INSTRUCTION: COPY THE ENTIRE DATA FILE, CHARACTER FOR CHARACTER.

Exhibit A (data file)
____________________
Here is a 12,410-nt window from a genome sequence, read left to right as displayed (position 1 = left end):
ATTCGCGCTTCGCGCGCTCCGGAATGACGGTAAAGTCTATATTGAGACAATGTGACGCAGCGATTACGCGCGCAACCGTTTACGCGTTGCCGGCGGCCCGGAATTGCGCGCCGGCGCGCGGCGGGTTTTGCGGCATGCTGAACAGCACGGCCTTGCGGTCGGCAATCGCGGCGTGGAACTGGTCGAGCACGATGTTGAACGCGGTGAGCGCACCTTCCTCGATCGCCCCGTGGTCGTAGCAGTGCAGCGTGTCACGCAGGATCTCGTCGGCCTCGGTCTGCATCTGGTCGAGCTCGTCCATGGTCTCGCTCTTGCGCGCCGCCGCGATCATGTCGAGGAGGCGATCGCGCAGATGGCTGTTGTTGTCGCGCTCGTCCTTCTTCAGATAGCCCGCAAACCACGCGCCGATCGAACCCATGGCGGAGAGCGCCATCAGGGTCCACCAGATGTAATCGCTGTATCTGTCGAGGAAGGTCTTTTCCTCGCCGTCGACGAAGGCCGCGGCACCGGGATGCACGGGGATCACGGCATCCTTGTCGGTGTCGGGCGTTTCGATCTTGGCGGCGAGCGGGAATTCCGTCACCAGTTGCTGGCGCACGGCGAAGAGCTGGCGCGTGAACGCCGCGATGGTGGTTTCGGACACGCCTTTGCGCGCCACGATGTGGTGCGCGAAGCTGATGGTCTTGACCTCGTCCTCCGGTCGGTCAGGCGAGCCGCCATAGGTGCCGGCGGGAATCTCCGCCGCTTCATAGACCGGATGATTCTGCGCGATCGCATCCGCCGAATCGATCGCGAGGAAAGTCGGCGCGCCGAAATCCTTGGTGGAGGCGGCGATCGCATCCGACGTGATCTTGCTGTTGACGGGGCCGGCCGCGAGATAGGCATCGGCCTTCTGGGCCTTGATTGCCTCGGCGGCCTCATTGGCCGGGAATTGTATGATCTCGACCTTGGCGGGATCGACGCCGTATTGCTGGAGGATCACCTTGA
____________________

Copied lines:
Here is a 12,410-nt window from a genome sequence, read left to right as displayed (position 1 = left end):
ATTCGCGCTTCGCGCGCTCCGGAATGACGGTAAAGTCTATATTGAGACAATGTGACGCAGCGATTACGCGCGCAACCGTTTACGCGTTGCCGGCGGCCCGGAATTGCGCGCCGGCGCGCGGCGGGTTTTGCGGCATGCTGAACAGCACGGCCTTGCGGTCGGCAATCGCGGCGTGGAACTGGTCGAGCACGATGTTGAACGCGGTGAGCGCACCTTCCTCGATCGCCCCGTGGTCGTAGCAGTGCAGCGTGTCACGCAGGATCTCGTCGGCCTCGGTCTGCATCTGGTCGAGCTCGTCCATGGTCTCGCTCTTGCGCGCCGCCGCGATCATGTCGAGGAGGCGATCGCGCAGATGGCTGTTGTTGTCGCGCTCGTCCTTCTTCAGATAGCCCGCAAACCACGCGCCGATCGAACCCATGGCGGAGAGCGCCATCAGGGTCCACCAGATGTAATCGCTGTATCTGTCGAGGAAGGTCTTTTCCTCGCCGTCGACGAAGGCCGCGGCACCGGGATGCACGGGGATCACGGCATCCTTGTCGGTGTCGGGCGTTTCGATCTTGGCGGCGAGCGGGAATTCCGTCACCAGTTGCTGGCGCACGGCGAAGAGCTGGCGCGTGAACGCCGCGATGGTGGTTTCGGACACGCCTTTGCGCGCCACGATGTGGTGCGCGAAGCTGATGGTCTTGACCTCGTCCTCCGGTCGGTCAGGCGAGCCGCCATAGGTGCCGGCGGGAATCTCCGCCGCTTCATAGACCGGATGATTCTGCGCGATCGCATCCGCCGAATCGATCGCGAGGAAAGTCGGCGCGCCGAAATCCTTGGTGGAGGCGGCGATCGCATCCGACGTGATCTTGCTGTTGACGGGGCCGGCCGCGAGATAGGCATCGGCCTTCTGGGCCTTGATTGCCTCGGCGGCCTCATTGGCCGGGAATTGTATGATCTCGACCTTGGCGGGATCGACGCCGTATTGCTGGAGGATCACCTTGA